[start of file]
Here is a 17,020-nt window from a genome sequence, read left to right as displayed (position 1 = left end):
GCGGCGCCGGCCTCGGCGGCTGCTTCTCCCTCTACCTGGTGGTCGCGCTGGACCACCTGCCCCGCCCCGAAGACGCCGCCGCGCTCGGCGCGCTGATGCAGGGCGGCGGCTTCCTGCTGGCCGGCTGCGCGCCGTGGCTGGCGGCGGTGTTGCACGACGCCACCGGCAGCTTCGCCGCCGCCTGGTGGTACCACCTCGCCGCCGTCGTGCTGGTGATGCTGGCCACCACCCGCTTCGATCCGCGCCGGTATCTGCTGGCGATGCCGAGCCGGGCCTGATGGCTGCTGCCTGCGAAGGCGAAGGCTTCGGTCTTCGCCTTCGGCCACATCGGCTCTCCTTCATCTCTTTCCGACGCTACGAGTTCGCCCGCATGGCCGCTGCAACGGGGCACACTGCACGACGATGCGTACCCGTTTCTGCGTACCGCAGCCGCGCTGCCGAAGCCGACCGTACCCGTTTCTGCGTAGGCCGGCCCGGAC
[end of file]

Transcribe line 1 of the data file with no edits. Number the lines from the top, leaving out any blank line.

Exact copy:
Here is a 17,020-nt window from a genome sequence, read left to right as displayed (position 1 = left end):